“Sympathy for the devil” begins with an unreliable narrator. Understanding this concept will enhance your viewing pleasure of this film if being seated next to a madman on a roller coaster ride is your idea of pleasure.
The film opens with Arthur Fleck (Joaquin Phoenix) putting on his clown make-up and preparing for his temp job as a sign carrier for a failed business. After being mugged on the street by a bunch of callow boys, Arthur loses his job because his sign is destroyed.
Defeated, Arthur returns to his one room apartment that he shares with his delusional mother. The two find pleasure in watching Murray Franklin’s (Robert DeNiro) celebrity night time television show. Beyond that, many things happen and Arthur is right in the middle of these wild situations. Sometimes, Arthur is the agent of chaos; sometimes, he is the victim of chaos. Regardless of the circumstance, Arthur laughs at jokes that only he understands.
Through the cloak of ambiguity, this film manages to raise social messages. From a subway shooting that echoes Bernard Goetz’s 1984 headlines, Arthur inspires a mass protest to “Kill the Rich” by people wearing clown make-up, which echoes the 2014 Ferguson Missouri riots.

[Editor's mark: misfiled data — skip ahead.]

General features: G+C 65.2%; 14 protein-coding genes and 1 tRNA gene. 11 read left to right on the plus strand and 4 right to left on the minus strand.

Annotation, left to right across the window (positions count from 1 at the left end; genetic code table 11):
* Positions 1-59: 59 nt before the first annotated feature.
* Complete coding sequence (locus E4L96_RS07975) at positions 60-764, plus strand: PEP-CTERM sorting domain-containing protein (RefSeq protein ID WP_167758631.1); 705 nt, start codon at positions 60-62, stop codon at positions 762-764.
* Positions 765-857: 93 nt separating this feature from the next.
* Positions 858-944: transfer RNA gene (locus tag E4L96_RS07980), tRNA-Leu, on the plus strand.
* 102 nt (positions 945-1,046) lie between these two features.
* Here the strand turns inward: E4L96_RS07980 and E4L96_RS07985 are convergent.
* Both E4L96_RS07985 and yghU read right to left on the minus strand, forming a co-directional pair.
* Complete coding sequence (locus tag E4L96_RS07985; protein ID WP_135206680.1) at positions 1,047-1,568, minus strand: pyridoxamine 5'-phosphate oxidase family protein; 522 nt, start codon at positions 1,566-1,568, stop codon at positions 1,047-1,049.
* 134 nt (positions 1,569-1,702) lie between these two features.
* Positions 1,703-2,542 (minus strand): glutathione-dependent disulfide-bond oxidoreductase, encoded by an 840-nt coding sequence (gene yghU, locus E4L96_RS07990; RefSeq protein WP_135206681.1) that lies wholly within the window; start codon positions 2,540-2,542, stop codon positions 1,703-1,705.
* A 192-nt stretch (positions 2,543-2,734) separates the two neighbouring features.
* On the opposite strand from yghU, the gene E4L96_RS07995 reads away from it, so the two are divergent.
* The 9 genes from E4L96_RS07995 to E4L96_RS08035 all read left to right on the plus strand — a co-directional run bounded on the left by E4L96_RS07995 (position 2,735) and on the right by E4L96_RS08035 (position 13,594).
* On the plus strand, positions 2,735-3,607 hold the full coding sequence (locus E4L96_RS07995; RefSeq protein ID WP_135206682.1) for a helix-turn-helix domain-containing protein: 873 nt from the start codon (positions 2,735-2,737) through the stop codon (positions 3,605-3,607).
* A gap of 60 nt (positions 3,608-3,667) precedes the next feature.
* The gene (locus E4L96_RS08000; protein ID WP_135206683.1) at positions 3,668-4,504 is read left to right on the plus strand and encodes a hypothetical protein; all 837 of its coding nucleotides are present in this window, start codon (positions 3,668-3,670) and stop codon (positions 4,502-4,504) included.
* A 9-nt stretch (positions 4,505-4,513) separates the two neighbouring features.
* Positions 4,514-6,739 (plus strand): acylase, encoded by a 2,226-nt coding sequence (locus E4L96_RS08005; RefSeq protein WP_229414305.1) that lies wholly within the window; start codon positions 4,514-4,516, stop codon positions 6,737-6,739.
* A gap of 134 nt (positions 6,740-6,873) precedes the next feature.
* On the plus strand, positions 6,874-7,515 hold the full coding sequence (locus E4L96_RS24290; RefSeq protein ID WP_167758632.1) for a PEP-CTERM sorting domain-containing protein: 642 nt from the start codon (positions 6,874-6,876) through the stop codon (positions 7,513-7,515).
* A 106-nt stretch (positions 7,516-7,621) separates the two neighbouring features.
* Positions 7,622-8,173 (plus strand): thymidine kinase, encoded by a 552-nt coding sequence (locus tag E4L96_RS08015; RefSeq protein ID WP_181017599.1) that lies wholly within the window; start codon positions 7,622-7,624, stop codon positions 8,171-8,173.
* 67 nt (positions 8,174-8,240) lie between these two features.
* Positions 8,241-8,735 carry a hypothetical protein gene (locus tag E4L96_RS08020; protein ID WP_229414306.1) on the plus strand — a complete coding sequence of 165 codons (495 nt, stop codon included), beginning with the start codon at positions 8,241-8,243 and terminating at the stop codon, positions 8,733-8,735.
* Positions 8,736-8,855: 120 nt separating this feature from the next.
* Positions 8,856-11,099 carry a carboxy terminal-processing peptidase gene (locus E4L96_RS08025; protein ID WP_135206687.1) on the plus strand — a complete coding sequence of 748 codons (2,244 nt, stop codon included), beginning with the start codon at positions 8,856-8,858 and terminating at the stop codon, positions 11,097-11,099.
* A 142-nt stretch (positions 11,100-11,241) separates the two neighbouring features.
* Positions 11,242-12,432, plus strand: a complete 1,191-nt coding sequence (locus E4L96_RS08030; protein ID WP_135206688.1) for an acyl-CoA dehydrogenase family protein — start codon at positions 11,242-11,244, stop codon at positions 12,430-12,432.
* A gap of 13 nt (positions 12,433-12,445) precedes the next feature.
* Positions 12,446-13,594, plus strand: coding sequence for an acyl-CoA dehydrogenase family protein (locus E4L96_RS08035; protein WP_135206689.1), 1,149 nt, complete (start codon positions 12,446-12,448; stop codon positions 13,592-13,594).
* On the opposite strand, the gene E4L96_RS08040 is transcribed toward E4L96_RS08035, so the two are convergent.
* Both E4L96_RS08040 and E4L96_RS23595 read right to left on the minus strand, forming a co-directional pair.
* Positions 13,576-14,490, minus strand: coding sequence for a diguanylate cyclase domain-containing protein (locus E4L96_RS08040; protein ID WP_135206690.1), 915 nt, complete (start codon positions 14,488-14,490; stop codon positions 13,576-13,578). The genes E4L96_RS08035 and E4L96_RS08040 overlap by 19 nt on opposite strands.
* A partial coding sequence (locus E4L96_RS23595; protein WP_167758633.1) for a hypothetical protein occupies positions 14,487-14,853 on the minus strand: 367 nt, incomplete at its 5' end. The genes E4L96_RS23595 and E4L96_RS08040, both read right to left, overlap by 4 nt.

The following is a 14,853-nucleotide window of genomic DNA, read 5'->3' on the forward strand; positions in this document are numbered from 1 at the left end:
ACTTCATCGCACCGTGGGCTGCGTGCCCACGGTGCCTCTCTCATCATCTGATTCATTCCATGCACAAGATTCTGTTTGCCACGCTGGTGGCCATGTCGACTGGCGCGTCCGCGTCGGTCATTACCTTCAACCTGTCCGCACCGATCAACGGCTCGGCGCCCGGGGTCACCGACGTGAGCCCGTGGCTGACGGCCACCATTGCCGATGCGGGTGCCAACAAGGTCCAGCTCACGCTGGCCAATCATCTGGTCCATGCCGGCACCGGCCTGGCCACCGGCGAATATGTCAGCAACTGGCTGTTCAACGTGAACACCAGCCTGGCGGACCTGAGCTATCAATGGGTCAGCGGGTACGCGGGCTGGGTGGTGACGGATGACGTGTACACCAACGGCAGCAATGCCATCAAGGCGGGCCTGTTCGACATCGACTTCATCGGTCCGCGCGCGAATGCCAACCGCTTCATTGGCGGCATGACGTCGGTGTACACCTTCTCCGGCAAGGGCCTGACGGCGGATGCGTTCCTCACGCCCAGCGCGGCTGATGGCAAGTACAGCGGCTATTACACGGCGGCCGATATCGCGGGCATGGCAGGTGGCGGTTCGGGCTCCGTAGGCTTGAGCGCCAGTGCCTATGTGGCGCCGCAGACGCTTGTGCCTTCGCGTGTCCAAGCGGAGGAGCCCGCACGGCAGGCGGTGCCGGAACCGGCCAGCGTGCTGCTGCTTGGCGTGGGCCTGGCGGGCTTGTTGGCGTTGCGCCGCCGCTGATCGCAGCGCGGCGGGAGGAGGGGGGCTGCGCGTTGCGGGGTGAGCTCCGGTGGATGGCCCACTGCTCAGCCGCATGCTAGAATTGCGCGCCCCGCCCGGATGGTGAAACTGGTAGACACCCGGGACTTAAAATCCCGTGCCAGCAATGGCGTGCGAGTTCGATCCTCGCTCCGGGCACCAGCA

Batman’s Father, Thomas Wayne (Brett Cullen) is a self-made billionaire, who commits to the political ambition to become Mayor of Gotham City, which echoes Donald F. Trump’s Presidency.
Much like Renee Zellweger’s performance in Judy, Joaquin Phoenix’s performance as Joker is likely to be Oscar-nominated. The actor runs the gamut of human emotions. One feels sorry for Arthur, but the seduction of evil is real and an unsuspecting individual could easily become the Joker’s prey.
Though clowns have been part of the entertainment industry since the Roman Circus, recently clowns have been front and center during recent Halloweens. Sid Haig’s Captain Spaulding and Pennywise the Dancing Clown from Stephen King’s It books and movies have been trick or treat favorites and horror movie convention winners. Like Cesar Romero, Jack Nicholson and Heath Ledger, Joaquin Phoenix’s Joker fits right into this Rogues Gallery Circus.
For those who want to don greasepaint beyond Halloween, the Kazoo and Drum Corps for the “Day of the Dead” is seeking volunteers for the parade in Downtown Ft. Lauderdale on Saturday, Nov. 2. (Visit the website at www.dayofthedeadflorida.com.)